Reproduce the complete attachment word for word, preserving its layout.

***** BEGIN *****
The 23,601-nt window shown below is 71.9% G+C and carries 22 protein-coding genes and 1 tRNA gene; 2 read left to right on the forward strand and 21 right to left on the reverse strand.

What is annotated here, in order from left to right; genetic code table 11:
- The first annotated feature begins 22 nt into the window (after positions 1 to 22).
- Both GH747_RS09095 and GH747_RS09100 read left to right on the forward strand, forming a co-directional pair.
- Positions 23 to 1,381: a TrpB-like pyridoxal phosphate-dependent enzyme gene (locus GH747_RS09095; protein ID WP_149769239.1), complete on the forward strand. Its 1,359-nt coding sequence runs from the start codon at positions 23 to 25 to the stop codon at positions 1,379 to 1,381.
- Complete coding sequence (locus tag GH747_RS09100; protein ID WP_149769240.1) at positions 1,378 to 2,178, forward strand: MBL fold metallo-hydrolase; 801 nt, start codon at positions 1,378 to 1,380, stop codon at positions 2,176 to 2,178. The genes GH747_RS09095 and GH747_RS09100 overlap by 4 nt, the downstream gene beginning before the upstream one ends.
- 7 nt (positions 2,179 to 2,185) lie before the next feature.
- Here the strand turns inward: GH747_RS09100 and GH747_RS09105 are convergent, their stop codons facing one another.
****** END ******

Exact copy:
The 23,601-nt window shown below is 71.9% G+C and carries 22 protein-coding genes and 1 tRNA gene; 2 read left to right on the forward strand and 21 right to left on the reverse strand.

What is annotated here, in order from left to right; genetic code table 11:
- The first annotated feature begins 22 nt into the window (after positions 1 to 22).
- Both GH747_RS09095 and GH747_RS09100 read left to right on the forward strand, forming a co-directional pair.
- Positions 23 to 1,381: a TrpB-like pyridoxal phosphate-dependent enzyme gene (locus GH747_RS09095; protein ID WP_149769239.1), complete on the forward strand. Its 1,359-nt coding sequence runs from the start codon at positions 23 to 25 to the stop codon at positions 1,379 to 1,381.
- Complete coding sequence (locus tag GH747_RS09100; protein ID WP_149769240.1) at positions 1,378 to 2,178, forward strand: MBL fold metallo-hydrolase; 801 nt, start codon at positions 1,378 to 1,380, stop codon at positions 2,176 to 2,178. The genes GH747_RS09095 and GH747_RS09100 overlap by 4 nt, the downstream gene beginning before the upstream one ends.
- 7 nt (positions 2,179 to 2,185) lie before the next feature.
- Here the strand turns inward: GH747_RS09100 and GH747_RS09105 are convergent, their stop codons facing one another.